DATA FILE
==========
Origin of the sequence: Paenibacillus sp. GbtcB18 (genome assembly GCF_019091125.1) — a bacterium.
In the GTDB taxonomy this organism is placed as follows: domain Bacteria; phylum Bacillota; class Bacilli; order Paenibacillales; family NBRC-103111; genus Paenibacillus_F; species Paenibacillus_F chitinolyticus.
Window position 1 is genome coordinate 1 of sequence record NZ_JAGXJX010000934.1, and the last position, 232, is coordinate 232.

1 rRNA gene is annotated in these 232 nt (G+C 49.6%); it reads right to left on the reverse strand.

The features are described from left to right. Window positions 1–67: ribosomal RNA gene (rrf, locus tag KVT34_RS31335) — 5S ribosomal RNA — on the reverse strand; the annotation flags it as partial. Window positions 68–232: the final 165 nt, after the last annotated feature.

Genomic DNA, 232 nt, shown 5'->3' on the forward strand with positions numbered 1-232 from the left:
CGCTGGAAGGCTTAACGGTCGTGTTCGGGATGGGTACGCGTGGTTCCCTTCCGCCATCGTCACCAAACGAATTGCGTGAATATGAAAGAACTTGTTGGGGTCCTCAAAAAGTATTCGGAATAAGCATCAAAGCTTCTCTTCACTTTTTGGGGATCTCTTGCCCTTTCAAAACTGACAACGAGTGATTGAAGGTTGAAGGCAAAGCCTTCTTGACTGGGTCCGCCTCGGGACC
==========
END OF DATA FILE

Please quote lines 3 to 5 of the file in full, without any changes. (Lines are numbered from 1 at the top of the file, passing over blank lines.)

Window position 1 is genome coordinate 1 of sequence record NZ_JAGXJX010000934.1, and the last position, 232, is coordinate 232.

1 rRNA gene is annotated in these 232 nt (G+C 49.6%); it reads right to left on the reverse strand.

The features are described from left to right. Window positions 1–67: ribosomal RNA gene (rrf, locus tag KVT34_RS31335) — 5S ribosomal RNA — on the reverse strand; the annotation flags it as partial. Window positions 68–232: the final 165 nt, after the last annotated feature.